“But what happens when you are relocated, and then you have no space to refer to? We will become roaming homeless people on the face of the planet. I don’t want my children, my grandchildren, to carry that identity with them.”
WWF’s Alex Smith said that where possible, New Zealand needed to help make sure that Pacific communities could stay on the islands where they have lived for thousands of years.
“Unfortunately in some cases that’s not possible, but we really need to start taking action where we can, to save some of the countries that can still be saved.”
Victoria University’s director of environmental studies Ralph Chapman said “Mr [John] Key in particular has been trying to create the impression this was something we could put off for a decade or two, but I think the evidence is abundantly clear now that the impacts are already starting to affect the Pacific Islands quite dramatically.”
Lobby for change
Tupou, who is also a Green Party nominee for Manurewa, believes part of the solution lies in New Zealanders rallying Australasian banks to pull out of fossil fuel investments.
“Our banks are funding the fossil fuel projects that are sinking the Pacific. As customers, our banks care about what we have to say and we have the power to stop them,” said Tupou.
Since 2008, four Australian banks that dominate New Zealand’s banking – Westpac, Commonwealth, National Australia Bank and Australia New Zealand Banking Group (ANZ) – have loaned over $20 billion to new coal and gas projects in Australia and New Zealand, said Tupou.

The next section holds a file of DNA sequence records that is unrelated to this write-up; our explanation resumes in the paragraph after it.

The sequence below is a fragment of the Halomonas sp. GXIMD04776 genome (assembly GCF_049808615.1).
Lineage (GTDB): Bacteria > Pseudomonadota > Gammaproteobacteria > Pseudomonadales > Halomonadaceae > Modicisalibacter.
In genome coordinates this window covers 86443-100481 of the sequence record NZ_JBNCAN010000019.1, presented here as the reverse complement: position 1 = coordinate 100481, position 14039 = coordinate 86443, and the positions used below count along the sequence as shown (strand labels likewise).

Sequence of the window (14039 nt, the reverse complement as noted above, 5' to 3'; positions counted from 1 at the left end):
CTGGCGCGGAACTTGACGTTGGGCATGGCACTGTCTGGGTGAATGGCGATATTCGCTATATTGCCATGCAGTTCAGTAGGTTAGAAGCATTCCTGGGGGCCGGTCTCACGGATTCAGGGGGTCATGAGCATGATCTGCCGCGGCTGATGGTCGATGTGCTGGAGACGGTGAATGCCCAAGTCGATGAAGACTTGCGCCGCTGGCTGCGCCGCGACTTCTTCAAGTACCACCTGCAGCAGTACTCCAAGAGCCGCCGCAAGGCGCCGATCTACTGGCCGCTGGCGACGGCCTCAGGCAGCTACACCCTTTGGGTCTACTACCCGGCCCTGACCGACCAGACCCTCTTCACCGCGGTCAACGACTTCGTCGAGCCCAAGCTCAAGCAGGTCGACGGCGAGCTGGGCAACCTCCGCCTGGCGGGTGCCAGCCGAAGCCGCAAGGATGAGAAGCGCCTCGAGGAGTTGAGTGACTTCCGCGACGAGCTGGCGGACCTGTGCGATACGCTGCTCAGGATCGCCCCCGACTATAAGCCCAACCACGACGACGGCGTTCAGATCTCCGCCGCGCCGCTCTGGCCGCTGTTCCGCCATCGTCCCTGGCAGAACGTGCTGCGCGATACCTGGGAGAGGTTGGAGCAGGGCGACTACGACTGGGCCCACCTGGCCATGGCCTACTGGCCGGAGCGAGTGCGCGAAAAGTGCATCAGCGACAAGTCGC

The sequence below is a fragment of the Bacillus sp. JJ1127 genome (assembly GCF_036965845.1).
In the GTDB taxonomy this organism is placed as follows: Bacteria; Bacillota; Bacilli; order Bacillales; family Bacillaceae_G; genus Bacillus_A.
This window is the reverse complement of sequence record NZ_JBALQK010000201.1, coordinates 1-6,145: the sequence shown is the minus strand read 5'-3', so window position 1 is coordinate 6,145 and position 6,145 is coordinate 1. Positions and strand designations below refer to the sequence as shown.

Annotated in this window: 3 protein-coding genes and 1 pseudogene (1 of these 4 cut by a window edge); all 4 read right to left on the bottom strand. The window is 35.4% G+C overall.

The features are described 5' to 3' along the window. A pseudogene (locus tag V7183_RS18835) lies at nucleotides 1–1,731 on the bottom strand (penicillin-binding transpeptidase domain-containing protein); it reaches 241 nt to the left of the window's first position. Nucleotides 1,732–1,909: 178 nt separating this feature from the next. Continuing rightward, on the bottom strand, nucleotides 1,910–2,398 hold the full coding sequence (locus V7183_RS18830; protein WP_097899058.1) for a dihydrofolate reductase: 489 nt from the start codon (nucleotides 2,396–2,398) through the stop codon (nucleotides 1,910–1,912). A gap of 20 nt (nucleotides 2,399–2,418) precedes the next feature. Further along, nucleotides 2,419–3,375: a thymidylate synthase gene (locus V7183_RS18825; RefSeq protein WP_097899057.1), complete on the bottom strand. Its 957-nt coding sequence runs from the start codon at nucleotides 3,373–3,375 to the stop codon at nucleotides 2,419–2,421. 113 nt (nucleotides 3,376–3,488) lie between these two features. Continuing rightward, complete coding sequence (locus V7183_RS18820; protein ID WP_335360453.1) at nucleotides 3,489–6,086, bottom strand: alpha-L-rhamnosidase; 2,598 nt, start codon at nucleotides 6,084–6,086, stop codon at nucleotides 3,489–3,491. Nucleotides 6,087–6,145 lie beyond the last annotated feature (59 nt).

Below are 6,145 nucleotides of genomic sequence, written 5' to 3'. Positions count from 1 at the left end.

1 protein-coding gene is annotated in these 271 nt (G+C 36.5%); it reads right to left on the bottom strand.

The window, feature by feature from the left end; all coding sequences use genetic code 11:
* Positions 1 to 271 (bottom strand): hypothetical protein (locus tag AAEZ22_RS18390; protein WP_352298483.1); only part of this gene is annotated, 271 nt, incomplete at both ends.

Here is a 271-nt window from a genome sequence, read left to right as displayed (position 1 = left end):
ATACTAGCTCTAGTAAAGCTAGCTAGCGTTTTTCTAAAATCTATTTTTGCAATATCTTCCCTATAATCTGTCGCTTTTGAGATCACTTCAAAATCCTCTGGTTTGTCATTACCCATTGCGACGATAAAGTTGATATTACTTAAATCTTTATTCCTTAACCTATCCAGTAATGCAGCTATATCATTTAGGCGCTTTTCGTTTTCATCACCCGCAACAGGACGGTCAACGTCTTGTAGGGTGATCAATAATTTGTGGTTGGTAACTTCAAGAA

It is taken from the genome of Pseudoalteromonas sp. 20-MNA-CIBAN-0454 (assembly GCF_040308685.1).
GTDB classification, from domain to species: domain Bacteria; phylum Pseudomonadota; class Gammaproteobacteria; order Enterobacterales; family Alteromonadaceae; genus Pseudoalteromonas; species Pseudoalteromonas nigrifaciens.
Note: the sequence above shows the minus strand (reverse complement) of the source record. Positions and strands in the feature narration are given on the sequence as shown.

“These investments threaten our climate and precious ecosystems. At the same time, these banks also have strong sustainability policies, but they are literally funding climate change and contributing to the impacts of climate change on our Pacific people.”
Tupou noted that none of New Zealand’s locally owned banks have any fossil fuel investments – yet.
Rev Tafue Lusama’s closing address referred to climate change effects in the Pacific as an injustice.
“We live very sustainable lifestyles, taking very good care of our environment and our surroundings.
“I always look at this as a punishment of the innocent, we are being punished for being innocent.”
Chelsea Armitage is a postgraduate student journalist at AUT University.